The more I stay here the more I realize that I am tired, I am selfish, I am resentful. I am being changed—yes—by entering the lives of people in poverty and seeing the grace of being invited into their lives. Yes, I am learning from them a simple faith and a simple life. But it is difficult, and it’s a place I do not know how to inhabit.
I don’t know how to give grace to the people who drink on our doorsteps. I get resentful of people who have entitlement attitudes, and sense a creeping sense of dread of answering the doorbell to give food to folks who ask for it. I’m tired of cleaning up human shit from our sidewalks and parking lot. I’ve come to realize that my biggest fear is that I will annihilate myself in service, deeds, good works and on top of that nothing will change.
Once Dave and I busted out onto the entranceway where homeless folks sleep on our doorstep because they were making a drunken racket. We yelled at them, hard: pointed at their beer bottles—don’t you ever drink on our doorstep again!—gesticulating angrily, adrenaline flaring—don’t you lie to me! You can’t sleep here anymore. Yes, it was a power trip. No, we couldn’t tolerate the noise and racket they were putting up. Yes, they were annoying the entire neighborhood. No, we weren’t doing it very lovingly. Who’s right? What was the right thing to do? Where was Jesus, and what would he have done?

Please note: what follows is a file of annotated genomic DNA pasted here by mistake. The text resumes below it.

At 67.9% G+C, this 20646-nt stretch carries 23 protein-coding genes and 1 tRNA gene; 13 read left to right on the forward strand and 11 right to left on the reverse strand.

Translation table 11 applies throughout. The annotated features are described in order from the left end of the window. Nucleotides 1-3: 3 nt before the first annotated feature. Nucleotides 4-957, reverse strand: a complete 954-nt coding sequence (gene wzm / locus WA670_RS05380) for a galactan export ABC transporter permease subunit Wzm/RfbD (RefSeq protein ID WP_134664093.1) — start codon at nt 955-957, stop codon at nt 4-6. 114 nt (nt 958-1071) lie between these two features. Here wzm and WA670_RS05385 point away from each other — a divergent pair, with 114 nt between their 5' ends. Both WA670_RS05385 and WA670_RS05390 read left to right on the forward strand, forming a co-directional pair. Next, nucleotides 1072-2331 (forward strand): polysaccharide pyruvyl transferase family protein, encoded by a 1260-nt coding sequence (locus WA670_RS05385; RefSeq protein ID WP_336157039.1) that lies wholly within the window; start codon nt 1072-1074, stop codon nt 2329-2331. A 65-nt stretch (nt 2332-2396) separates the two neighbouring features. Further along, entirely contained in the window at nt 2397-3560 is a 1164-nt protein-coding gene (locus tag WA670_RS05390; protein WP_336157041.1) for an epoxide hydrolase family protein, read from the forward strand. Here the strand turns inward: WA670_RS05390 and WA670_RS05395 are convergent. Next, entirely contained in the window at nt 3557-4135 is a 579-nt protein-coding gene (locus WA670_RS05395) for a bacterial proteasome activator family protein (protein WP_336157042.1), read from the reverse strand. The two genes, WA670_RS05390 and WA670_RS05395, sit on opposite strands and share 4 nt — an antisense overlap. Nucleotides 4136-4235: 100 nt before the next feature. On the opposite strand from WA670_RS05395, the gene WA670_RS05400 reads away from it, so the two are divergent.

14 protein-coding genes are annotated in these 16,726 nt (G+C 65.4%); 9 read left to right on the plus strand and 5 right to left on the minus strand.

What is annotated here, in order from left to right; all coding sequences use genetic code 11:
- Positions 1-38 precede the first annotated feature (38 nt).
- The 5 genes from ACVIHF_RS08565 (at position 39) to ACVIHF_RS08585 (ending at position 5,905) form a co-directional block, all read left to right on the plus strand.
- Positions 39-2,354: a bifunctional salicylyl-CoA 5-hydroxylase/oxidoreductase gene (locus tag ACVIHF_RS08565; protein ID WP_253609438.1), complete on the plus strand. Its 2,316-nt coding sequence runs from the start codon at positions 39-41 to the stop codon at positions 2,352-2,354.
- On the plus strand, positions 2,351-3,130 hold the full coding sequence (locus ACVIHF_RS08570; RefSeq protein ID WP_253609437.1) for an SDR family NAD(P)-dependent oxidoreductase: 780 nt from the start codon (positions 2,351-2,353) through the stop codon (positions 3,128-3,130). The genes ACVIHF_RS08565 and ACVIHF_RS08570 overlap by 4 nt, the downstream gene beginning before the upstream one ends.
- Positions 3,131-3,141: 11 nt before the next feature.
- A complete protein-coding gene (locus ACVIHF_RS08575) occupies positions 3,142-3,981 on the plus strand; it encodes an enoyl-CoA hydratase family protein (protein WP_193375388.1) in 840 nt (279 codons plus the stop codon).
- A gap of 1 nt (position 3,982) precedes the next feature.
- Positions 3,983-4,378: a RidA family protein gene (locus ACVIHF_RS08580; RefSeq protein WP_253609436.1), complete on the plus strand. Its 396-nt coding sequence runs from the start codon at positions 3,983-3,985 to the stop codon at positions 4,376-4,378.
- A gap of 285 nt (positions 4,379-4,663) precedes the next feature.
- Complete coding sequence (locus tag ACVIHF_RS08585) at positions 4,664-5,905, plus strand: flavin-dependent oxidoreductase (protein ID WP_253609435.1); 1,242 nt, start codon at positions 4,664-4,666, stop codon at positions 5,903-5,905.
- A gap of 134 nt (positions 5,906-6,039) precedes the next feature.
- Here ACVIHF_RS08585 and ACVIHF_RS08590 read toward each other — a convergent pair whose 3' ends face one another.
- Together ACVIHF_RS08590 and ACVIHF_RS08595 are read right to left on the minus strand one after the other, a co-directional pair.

They returned the next night.
I think we romanticize urban ministry sometimes, serving the poor, but have forgotten to count the cost. I often feel like that rich young ruler who, having heard Jesus’ call to sell his possessions and leave a comfortable life, leaves sad. Because honestly, I do not know if I want to be here.
Lord, help me. Jesus, show me where you are right here, right now. I don’t like dwelling in the tension of the brokenness of my neighborhood and the peace that is far away, already promised but not yet here. I know the answer is somewhere in hearing the inner voice of Love, in simply being a son and being Loved. Right now, I just feel stuck.
Last night I went back home to the quiet streets of Saratoga and I knew I couldn’t go back. It didn’t feel real. But I don’t want to stay here either, swimming through the garbage in my soul and not knowing how to be well. Do I want to be well?, the Healer asks. Yes, but help my unbelief.